Fig. 1 Histologic examination of biopsy specimens from the right soleus muscle. Remarkable inflammatory cell invasion, laceration and fibrinoid necrosis of elastic fiber in periarterial area were found (H&E, 9200)

Table 1 Laboratory data on admission Peripheral blood WBC RBC Hb

Blood chemistry 8600/ll 4

379 9 10 /ll 9.6 g/dl

Serologic tests


6.3 g/dl


14.5 mg/dl


3.0 g/dl 0.3 mg/dl


69 IU/ml 80 9 (nucleolar type)




19 IU/l


[640 EU


81.3 fl


31 IU/l


\10 EU


25.3 pg


366 IU/l

Anti-DNA Ab





80 IU/l

Anti-RNP Ab



194 IU/l

Anti-centromere Ab



318 IU/l

Anti-scl70 Ab




29.1 9 10 /ll

Coagulation tests PT



20 mg/dl

Anti-Jo-1 Ab



566 mg/dl


0.8 mg/dl


1030 mg/dl


4 mg/ml


137 mEq/l


315 mg/dl


94.3 U/ml

Stool occult blood


4.2 mEq/l


97 mg/dl


100 mEq/l


131 mg/dl




123 mg/dl


22 mg/dl




20 mg/dl


65.0 IU/ml

human Hb


Ferritin Urinalysis

167.6 ng/ml





Occult blood


Tumor markers CEA CA19-9

1.7 ng/ml 7.6 IU/ml



Clin J Gastroenterol (2010) 3:296–300

Fig. 2 Colonoscopic findings of rectal cancer. a 0-IIa ? IIc type lesion of approximately 15 mm diameter was found in the rectum. b The margin of the lesion showed clearly after indigo carmine spraying (H&E, 9200)

low specificity and may also be elevated in PN [2]. In addition, in our case, we did not find any characteristic features of MPA, i.e., the patient did not have renal dysfunction, lung hemorrhage, or intestinal pneumonia. Muscle biopsy findings revealed medium- and small-sized muscular arteries with a leukocytic infiltrate. On the basis of the above findings, PN was diagnosed in our patient. Colonoscopy was also performed because of repeatedly positive fecal occult blood tests and also because PN may be complicated by gastrointestinal tract bleeding, which is considered as a prognostic factor in PN [3]. Colonoscopy revealed an elevated rectal lesion with a central depression which was classified as the 0-IIa ? IIc type according to the Japanese macroscopic classification [4] (Fig. 2a, b). The histologic characteristics of the biopsy specimens were also compatible with a well-differentiated adenocarcinoma. Because the submucosal layer showed narrowing at irregular intervals on endoscopic ultrasonography, the lesion was considered to have extensively invaded the submucosal layer. Computed tomography and ultrasonography showed no metastasis in the liver, lymph nodes, or other sites, and no signs of ascites. Laparoscopically-assisted low anterior resection of the rectum was performed on March 20, 2003; on the basis of its macroscopic appearance, the lesion was classified as 0-IIa ? IIc rectal cancer of approximately 15 mm diameter macroscopically. The histopathologic diagnosis was sm ly1 v1 N (-) P0 H0 M (-) stage I, according to Japanese criteria [4]. Pathologic examination of the resected cancerous tissue also revealed signs of angiitis. Microscopic examination of the lesion revealed inflammation of some arteries and neutrophil and lymphocyte infiltration, fibrin deposition, stenosis, and vasodilatation of capillaries caused by congestion in the submucosal layer (Fig. 3). These findings were thought to be typical of PN; however, neither ulcerations nor ischemic changes were found. The clinical course in this case is illustrated in Fig. 4. Resection of the rectal cancer failed to improve the patient’s symptoms, including high-grade fever, polyarthralgia, and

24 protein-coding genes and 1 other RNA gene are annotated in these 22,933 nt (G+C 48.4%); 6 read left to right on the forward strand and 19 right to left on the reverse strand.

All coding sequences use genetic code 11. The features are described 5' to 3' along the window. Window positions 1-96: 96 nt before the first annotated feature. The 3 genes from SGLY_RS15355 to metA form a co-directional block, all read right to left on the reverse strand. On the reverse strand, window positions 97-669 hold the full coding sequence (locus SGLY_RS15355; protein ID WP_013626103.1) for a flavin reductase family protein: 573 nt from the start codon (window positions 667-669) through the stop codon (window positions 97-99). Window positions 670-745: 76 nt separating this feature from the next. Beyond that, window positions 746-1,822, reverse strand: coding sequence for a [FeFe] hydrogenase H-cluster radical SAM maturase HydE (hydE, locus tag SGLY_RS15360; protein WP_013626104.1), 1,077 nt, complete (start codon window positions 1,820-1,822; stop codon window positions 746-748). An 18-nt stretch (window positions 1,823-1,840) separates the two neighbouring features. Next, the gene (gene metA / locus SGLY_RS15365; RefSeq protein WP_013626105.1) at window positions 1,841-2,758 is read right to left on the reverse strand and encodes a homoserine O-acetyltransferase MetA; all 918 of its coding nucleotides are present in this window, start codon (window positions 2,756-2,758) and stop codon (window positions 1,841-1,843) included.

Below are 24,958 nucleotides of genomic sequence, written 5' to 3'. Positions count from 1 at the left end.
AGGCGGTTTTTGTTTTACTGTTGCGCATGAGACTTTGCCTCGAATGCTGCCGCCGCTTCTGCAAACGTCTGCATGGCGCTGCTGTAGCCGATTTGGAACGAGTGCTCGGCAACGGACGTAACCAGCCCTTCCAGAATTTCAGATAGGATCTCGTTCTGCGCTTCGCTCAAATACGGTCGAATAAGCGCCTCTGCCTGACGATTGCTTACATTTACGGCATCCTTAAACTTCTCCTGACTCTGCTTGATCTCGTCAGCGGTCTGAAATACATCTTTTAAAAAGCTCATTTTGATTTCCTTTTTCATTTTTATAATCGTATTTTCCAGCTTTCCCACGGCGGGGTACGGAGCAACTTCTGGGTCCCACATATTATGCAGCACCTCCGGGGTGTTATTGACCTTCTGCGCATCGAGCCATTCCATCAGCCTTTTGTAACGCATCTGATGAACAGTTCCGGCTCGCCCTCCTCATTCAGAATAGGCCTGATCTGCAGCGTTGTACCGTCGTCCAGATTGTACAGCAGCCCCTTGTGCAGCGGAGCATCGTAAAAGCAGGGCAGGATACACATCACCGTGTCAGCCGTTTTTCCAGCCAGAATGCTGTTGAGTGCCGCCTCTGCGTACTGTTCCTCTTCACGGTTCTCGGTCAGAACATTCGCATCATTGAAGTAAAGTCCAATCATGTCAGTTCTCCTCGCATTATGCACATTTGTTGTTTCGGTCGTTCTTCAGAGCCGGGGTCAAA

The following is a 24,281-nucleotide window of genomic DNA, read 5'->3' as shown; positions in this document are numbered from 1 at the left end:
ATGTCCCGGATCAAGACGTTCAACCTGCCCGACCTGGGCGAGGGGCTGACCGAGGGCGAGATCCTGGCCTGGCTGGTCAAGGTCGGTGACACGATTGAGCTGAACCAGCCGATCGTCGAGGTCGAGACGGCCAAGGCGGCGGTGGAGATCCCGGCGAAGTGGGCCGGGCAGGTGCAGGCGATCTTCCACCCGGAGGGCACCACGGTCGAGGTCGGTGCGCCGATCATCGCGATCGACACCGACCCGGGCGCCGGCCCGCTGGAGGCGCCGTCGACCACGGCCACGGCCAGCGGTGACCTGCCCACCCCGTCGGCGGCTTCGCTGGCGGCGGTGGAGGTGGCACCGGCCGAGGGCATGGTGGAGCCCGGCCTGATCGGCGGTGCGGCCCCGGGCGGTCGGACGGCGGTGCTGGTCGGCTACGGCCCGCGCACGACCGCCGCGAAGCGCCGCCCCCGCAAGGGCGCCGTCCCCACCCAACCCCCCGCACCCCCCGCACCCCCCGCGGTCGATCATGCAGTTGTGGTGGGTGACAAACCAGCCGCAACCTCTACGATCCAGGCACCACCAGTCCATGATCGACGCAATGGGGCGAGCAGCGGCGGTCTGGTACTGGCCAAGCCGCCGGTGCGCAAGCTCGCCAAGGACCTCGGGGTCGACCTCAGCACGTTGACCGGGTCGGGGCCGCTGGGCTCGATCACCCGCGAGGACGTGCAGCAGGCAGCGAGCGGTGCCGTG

Fig. 3 Histopathologic findings of the resected rectal cancer tissue. Microscopic findings revealed angiitis in some arteries with neutrophil and lymphocyte infiltration, fibrin deposition, occlusions (arrow) and vasodilatation of capillaries caused by congestion in the submucosal layer in rectal cancer (arrowhead) (H&E, 9200)

polyneuritis. High serum levels of CRP, TM, and MPOANCA also persisted. First, intravenous methylprednisolone at 1.0 g/day was administered for 3 consecutive days and then the patient was started on oral prednisolone at 60 mg/day (1 mg/kg day-1) and oral cyclophosphamide at 50 mg/day (0.8 mg/kg day-1). Subjective symptoms, including the high-grade fever, improved immediately, and the serum levels of CRP and TM and the titer of MPO-ANCA also decreased.

Discussion According to the Annual of Pathological Autopsy Cases in Japan (Nippon Boken Shuho), the incidence of solid cancer as a complication of PN (0.5%) is lower than that of systemic lupus erythematosus (1.2%), systemic sclerosis

Clin J Gastroenterol (2010) 3:296–300


Fig. 4 Clinical course of the patient. PSL Prednisolone, mPSL methylprednisolone, CP cyclophosphamide, CRP C-reactive protein, TM thrombomodulin, MPO-ANCA myeloperoxidase antineutrophil cytoplasmic antibody


mPSL(1g/day) 60mg

20mg PSL 10mg


PSL CP 50mg

(°C) 38


37 36



(U/ml) (mg/dl)










11.0 63







281 2.8


1.0 14